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With this request, I would like to ask you kindly how you can prove this identity. I thank you for those who can help me.

\begin{equation} \overline{\nabla} \times (\overline{\nabla} \times \overline{E})=-\frac{\partial}{\partial t}(\overline{\nabla} \times \overline{B})\tag{1} \end{equation}

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closed as off-topic by AccidentalFourierTransform, tpg2114 Jul 19 at 12:31

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Maxwell's version of Faraday's law of induction is $$ \nabla\times {\bf E}= -\frac{\partial {\bf B}}{\partial t}. $$ Now apply $\nabla\times$ to both sides. Note that $$ \frac{\partial }{\partial t}(\nabla\times {\bf X})= \nabla\times\left( \frac{\partial {\bf X}}{\partial t}\right). $$

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  • $\begingroup$ I premise that my policy that I adopt in all sites including TeX.SE always and however positively rate the effort of a user. I think I have understood how to get there. But why is your second identity true? $\endgroup$ – Sebastiano Jul 12 at 21:14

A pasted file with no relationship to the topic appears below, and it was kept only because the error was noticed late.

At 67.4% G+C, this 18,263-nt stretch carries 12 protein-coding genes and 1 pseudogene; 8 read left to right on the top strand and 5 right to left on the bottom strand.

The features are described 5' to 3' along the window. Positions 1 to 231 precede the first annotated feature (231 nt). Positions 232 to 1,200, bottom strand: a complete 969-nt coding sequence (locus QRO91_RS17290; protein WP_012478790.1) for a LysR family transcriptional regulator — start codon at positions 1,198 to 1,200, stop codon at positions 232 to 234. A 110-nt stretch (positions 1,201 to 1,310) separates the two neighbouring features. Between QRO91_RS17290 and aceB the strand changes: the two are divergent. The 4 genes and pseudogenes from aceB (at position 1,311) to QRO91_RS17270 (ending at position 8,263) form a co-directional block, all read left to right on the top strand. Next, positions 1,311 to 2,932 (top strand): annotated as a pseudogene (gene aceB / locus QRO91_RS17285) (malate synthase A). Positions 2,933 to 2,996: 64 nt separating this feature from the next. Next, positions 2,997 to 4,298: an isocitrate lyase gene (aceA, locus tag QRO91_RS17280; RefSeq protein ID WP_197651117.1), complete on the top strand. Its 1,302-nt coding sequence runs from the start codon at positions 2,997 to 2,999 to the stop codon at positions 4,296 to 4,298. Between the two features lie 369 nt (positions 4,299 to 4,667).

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    $\begingroup$ For the same reason that $\partial^2/\partial x\partial y=\partial^2/\partial y\partial x$. It doesn’t matter in which order you take partial derivatives. $\endgroup$ – G. Smith Jul 12 at 21:32
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    $\begingroup$ You can develop both sides and you'll see that the only thing that will change is the order of partial derivatives. For example, according to the second equation you have, for the $x$ axis: $\dfrac{\partial}{\partial t}\left(\dfrac{\partial X_z}{\partial y}-\dfrac{\partial X_y}{\partial z}\right)=\dfrac{\partial}{\partial y}(\dfrac{\partial X_z}{\partial t})-\dfrac{\partial}{\partial z}(\dfrac{\partial X_y}{\partial t})$ Which is true because of the Schwarz theorem en.wikipedia.org/wiki/Symmetry_of_second_derivatives $\endgroup$ – Syrocco Jul 12 at 21:46
  • $\begingroup$ @G.Smith I vote positively for the comment and an your answer. $\endgroup$ – Sebastiano Jul 12 at 22:00
  • $\begingroup$ @Syrocco See, please, the previous comment. $\endgroup$ – Sebastiano Jul 12 at 22:01

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